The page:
As the Spirit relates to the Father through the Son, and the Father to Him, The Holy Spirit ever makes plain the Son, whom the Father has begotten. The Holy Spirit then reflects back to the Father and Son His joyous, eternal love (John 14:16-17, 23, 26; 15:26). The beginningless and endless loop of the Divine nature I mentioned a moment ago is shared equally by the Spirit.  

God as the Trinue God is the loving God by nature.

    When John writes "God is love" in 1 John 4:8 and 4:16, He is affirming what God is by nature and in His being as the God who acts out of what He is by nature - namely the loving God. A.W. Tozer remarks in his chapter on the love of God in his classic work, "Knowledge of the Holy",

"From God’s other known attributes we may learn much about His love. We can know, for instance, that because God is self-existent, His love had no beginning; because He is eternal, His love can have no end; because He is infinite, it has no limit; because He is holy, it is the quintessence of all spotless purity; because He is immense."

Tozer continues,

"His love is an incomprehensibly vast, bottomless, shoreless sea before which we kneel in joyful silence and from which the loftiest eloquence retreats confused and abashed. Yet if we would know God and for other’s sake tell what we know, we must try to speak of His love."

How the attribute of God's love flows from who God is as the Trinity.

   God's love, we could say, flows from "what He is" by nature and "who He is" as the Three persons of the Trinity. We can never separate God's nature and Trinitarian fellowship, since each of the Persons truly are God, expressing and fully sharing in the Divine nature.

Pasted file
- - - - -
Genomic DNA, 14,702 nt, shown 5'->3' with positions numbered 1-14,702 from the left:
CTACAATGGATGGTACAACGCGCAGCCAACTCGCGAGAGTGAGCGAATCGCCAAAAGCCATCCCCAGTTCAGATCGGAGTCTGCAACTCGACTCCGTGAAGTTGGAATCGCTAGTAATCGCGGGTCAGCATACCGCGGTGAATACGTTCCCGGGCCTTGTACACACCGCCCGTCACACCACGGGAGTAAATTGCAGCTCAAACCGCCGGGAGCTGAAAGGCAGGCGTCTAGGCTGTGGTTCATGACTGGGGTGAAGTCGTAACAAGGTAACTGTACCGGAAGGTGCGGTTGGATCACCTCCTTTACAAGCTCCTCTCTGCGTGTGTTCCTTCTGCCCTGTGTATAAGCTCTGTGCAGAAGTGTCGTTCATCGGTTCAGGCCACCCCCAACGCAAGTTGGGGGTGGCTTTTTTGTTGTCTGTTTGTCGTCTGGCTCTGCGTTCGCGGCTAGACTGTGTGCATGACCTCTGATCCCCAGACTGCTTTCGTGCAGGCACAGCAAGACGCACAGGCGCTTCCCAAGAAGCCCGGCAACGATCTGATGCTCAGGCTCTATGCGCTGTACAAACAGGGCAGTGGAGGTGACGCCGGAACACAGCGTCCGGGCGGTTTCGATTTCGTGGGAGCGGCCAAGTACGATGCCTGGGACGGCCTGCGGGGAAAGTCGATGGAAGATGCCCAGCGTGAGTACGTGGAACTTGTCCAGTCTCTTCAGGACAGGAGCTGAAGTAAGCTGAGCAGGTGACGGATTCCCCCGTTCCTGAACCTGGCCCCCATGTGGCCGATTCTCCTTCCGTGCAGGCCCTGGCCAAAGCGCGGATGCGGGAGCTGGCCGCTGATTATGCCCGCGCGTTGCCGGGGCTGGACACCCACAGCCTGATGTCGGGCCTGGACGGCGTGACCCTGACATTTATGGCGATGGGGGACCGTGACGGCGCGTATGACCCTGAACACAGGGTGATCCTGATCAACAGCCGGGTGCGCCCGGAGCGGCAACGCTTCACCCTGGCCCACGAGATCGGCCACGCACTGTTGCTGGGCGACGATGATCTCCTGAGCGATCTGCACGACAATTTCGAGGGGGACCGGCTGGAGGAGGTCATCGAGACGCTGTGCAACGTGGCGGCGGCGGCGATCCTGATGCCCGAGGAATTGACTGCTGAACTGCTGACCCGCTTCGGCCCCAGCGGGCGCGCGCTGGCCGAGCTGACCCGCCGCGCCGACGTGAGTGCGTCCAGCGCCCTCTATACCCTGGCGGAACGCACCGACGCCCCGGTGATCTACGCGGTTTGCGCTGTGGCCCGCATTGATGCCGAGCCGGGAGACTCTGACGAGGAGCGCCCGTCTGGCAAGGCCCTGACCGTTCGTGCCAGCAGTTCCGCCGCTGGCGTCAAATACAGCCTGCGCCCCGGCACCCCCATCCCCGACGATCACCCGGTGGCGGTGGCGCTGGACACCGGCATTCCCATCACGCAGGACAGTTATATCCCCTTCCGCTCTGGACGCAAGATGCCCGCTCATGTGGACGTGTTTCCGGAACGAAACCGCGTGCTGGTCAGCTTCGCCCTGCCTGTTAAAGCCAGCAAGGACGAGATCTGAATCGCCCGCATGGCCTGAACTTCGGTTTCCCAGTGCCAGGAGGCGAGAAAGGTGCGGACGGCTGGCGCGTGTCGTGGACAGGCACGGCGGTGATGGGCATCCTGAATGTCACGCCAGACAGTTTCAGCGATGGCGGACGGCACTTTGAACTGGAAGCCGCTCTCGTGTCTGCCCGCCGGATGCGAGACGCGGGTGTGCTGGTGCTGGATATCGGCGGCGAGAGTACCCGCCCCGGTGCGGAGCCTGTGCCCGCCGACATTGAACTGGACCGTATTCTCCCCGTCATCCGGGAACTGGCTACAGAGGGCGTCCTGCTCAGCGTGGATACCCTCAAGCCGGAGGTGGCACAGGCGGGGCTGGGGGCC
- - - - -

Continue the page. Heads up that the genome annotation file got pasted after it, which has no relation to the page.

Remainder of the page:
When we talk of "God's love", we are taken to the very heart of God's Trinitarian life. The great 17th and into the 18th century Baptist theologian John Gill explains, 

"The three divine Persons in the Godhead mutually love each other; the Father loves the Son and the Spirit, the Son loves the Father and the Spirit, and the Spirit loves the Father and the Son." 

    We find that as the Father loves the Son, and the Son loves the Father, there is the Third Person of the Trinity, the Holy Spirit. The Spirit eternally  participates in the giving and receiving of such love from the other two. 

    John Gill writes again, commenting on the Holy Spirit's sharing in this intra-Trinitarian love. Gill notes first of the Father's loving of the Spirit,

"The Father loves the Spirit; being the very breath of him, from whence he has his name, and proceeding from him, and possessing the same nature and essence with him (Job 33:4; Psalm 33:6; John 15:26; 1 John 5:7)."

    Gill then draws attention to the eternal reciprocation of love between the Son and the Spirit,

"The Son also loves the Spirit, since he proceeds from him, as from the Father, and is called the Spirit of the Son, (Galatians 4:6) and Christ often speaks of him with pleasure and delight, (Isaiah 48:16, 61:1; John 14:16, 17, 26, 15:26, 16:7, 13)." 

God's love is the gateway into observing the activity of the Three Persons of the Trinity. 

    We had noted in one of our earlier posts how Divine aseity (God's self-existence, self-sufficiency) is the gateway into exploring the other attributes here It might be said that God's love gives us a similar gateway into seeing the Persons of the Trinity in self-giving activity toward one another in their common sharing of the Divine nature. In the next post we will look at the others ways the Bible expresses God's love.